That said, older and more simplistic music players do not support embedded art. The best overall approach therefore is normally to save co-located art and embed it.

How to make sure art is displayed

If you only plan on using one music player, then you can normally use your music player's artwork grabbing feature assuming it exists.

However, it might not exist, and furthermore not all album artwork will be found by it. The next step is to use a music tagger, as described in the music tagger section above, or use one of the special purpose automated fetchers of cover art.

The manual way: finding the images yourself and tagging them

You can use a tagger like MP3Tag, described above in the Tagging section. There are two main disadvantages to doing it this way, however. First, the finding of album art may not be automated, so you may have to do it yourself. If we are talking just a few albums, this is fine. But if you are adding album artwork for a whole library of potentially hundreds of albums this will take a long time. Using Google Image search ( can help speed this up.

Google Images is useful because its coverage is vast (as Google 'spiders' the Web it also records the images used in Web pages) and you can also easily tweak your query to bring back different images. Go to and enter a simple query of "album name artist name", for example: "beggars banquet rolling stones". You'll receive a vast number of images, including front covers, back covers and more. On rarer recordings you'll have to tweak the query, for instance with classical recordings where there are multiple releases for the same work you will want to include performer or publisher names in the query.

Other locations to check for cover art are Amazon ( ), MusicBrainz ( ) and Album Art Exchange ( ). Amazon has multiple sites for different countries (e.g.,, etc) which each have different album art so it's worth looking around. MusicBrainz's pages are, at the time of writing, generally not indexed by Google so its results won't appear in Google Images. Finally, Album Art Exchange (AAX) has some excellent, high quality artwork although not the coverage of the other sites.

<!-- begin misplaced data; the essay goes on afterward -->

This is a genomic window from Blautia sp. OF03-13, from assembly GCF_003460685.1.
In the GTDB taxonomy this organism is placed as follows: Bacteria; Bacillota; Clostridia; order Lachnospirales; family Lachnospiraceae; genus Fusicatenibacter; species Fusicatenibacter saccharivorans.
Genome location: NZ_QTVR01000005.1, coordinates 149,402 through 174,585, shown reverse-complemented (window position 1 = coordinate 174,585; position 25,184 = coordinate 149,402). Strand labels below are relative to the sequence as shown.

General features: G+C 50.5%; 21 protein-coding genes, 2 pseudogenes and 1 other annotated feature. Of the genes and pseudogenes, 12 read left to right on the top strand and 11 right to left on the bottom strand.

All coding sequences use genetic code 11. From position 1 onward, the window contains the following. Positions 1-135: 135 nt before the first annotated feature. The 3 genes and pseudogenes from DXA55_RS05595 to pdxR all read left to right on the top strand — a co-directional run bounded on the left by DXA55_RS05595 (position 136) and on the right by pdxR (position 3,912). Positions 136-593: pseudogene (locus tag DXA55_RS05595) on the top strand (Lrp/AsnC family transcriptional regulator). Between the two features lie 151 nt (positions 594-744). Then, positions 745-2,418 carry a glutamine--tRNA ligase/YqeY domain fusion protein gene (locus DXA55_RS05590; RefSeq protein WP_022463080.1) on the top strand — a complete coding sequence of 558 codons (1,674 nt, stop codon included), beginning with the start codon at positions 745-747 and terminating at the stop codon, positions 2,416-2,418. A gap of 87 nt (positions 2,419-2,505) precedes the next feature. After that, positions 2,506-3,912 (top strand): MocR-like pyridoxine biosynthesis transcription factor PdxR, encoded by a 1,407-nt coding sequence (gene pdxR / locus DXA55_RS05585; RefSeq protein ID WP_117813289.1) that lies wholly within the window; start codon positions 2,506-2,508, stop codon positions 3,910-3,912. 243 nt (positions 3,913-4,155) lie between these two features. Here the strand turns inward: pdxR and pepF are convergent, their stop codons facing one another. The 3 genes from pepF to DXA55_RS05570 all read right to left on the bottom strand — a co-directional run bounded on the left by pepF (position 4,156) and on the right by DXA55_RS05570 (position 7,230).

The other disadvantage of using a manual tagger is that they specialise in saving to tags, so a separate, co-located file may be ignored. You'll just have to save this yourself if required by your music player.

For any more than, say, ten albums you should consider using specialised software for album artwork retrieval. Not only is it faster, it is also likely to give you more options for artwork than you may find on your own initial manual searches.

The automatic way

A number of automated cover art fetchers are available which automate both the finding of the art and its installation, saving both a separate file and embedded the artwork within the music files. Some of these are free (, some commercial ( , some are semi-automated while others are fully automated.

Thanks to sonshine90 for the image above.
tags: album artwork ebook
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The Music Library Management blog

Dan Gravell

I'm Dan, the founder and programmer of bliss. I write bliss to solve my own problems with my digital music collection.